Easy-to-read Web pages
get more response.


People read more when the reading is easy. They're much more likely to interact with your site if the text is easy to read.

Most corporate communications are remote, abstact, impersonal. They read like they've been through a few layers of lawyers, who prefer that the text be passive, abstract, and vague.

I start out with the reader's ease in mind.

I write with concrete nouns and active verbs and insert story values to hold the reader's attention. My intent is to throw the company wide open for inspection, of making an effort to explain the company rather than expecting the outside world to make the effort: a clear window into the company that invites response.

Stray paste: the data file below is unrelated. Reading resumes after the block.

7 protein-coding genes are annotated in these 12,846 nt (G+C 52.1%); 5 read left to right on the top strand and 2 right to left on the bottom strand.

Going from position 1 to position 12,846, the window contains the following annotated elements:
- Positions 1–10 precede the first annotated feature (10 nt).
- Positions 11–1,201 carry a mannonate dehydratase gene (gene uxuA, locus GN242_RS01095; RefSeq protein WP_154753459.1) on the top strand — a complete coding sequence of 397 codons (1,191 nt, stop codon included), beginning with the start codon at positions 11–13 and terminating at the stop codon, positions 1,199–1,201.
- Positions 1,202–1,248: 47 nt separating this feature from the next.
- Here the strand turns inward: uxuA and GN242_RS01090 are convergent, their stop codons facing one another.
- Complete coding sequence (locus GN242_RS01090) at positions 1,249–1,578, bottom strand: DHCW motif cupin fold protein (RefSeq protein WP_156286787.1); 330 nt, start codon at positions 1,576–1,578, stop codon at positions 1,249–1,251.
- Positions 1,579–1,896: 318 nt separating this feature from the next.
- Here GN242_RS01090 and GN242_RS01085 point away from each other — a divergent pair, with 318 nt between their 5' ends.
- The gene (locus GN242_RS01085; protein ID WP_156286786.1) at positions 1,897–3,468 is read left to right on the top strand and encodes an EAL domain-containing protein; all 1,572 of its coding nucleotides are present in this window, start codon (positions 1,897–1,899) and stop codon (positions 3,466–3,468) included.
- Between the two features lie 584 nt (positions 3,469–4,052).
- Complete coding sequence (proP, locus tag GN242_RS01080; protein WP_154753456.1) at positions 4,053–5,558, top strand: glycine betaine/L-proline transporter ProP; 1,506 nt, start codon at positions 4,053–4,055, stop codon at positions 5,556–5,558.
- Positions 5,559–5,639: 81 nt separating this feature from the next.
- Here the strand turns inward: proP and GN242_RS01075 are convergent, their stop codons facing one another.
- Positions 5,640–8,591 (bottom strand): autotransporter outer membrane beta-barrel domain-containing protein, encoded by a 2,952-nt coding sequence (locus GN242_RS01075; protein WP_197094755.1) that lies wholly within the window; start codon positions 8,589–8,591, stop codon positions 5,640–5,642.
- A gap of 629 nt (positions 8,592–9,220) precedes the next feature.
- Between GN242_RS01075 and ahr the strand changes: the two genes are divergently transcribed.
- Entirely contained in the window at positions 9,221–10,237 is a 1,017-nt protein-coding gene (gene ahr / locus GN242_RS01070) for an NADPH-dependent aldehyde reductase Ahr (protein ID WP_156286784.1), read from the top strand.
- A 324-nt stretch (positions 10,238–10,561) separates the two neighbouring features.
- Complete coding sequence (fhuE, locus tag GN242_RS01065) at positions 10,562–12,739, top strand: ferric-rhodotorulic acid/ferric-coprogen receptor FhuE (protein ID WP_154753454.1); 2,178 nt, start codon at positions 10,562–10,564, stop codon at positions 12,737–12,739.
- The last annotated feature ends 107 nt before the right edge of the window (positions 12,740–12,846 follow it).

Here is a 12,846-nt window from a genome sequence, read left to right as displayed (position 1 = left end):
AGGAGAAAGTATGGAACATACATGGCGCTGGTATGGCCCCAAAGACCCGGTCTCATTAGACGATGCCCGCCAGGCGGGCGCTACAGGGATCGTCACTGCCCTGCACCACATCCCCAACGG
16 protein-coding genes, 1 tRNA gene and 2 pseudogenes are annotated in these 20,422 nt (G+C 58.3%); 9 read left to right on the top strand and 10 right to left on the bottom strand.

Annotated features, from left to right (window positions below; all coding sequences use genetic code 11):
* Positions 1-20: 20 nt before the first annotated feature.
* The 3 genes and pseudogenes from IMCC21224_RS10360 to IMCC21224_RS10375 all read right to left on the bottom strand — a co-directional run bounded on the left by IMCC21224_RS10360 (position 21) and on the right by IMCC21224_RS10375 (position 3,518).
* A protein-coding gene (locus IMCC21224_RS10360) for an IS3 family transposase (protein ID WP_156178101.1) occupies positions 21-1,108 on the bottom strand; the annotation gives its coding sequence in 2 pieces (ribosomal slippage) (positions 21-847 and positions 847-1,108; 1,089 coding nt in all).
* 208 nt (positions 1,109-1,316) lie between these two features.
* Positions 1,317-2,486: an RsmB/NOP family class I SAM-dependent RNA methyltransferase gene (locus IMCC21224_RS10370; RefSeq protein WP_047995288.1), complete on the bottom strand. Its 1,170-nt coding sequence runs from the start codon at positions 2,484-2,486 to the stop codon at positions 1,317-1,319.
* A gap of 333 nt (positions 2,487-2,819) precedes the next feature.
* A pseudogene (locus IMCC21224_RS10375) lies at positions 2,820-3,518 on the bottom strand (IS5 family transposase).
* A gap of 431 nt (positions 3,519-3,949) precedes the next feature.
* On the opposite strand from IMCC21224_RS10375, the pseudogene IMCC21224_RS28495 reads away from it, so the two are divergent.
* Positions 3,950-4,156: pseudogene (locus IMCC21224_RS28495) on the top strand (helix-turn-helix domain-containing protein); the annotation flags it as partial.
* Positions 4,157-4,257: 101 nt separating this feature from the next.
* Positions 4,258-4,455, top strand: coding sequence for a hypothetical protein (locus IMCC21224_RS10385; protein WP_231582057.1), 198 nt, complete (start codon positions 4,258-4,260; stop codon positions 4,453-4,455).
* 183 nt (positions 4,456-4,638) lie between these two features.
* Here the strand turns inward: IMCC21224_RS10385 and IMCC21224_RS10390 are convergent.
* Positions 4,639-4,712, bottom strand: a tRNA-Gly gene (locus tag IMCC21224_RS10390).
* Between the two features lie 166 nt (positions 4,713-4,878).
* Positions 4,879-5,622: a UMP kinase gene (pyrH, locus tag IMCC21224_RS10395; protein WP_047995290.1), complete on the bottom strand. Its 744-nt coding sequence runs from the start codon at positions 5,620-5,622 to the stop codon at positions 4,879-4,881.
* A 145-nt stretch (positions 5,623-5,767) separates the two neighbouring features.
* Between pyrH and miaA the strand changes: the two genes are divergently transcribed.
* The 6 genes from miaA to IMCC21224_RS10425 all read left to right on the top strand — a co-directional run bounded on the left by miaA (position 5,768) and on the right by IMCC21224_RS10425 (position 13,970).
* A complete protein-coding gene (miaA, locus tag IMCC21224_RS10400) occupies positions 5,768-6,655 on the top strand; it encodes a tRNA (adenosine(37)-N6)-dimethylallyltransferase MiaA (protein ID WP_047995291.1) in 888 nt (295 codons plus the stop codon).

The reader is not a company, not a robot, not a business (although she might be a business owner), not a demographic sector but a singular person. If the text is clear and easy enough for the New York Times editorial reader, the nuclear physicist will be able to understand it, too.

I make the text seem simple and easy to read, even if the topic is tough.

I use Strunk & White's "Elements of Style" to make brochures interesting on their own without having to borrow interest. People are blasé about their own industries and don't realize how interesting they can seem to an outsider.

When the existing text is vague and generic, I can edit it down to the essentials: the true facts.



Here's an example of boilerplate text, generic text that could be about any company in any industry, text that assumes the visitor already knows everything about the company.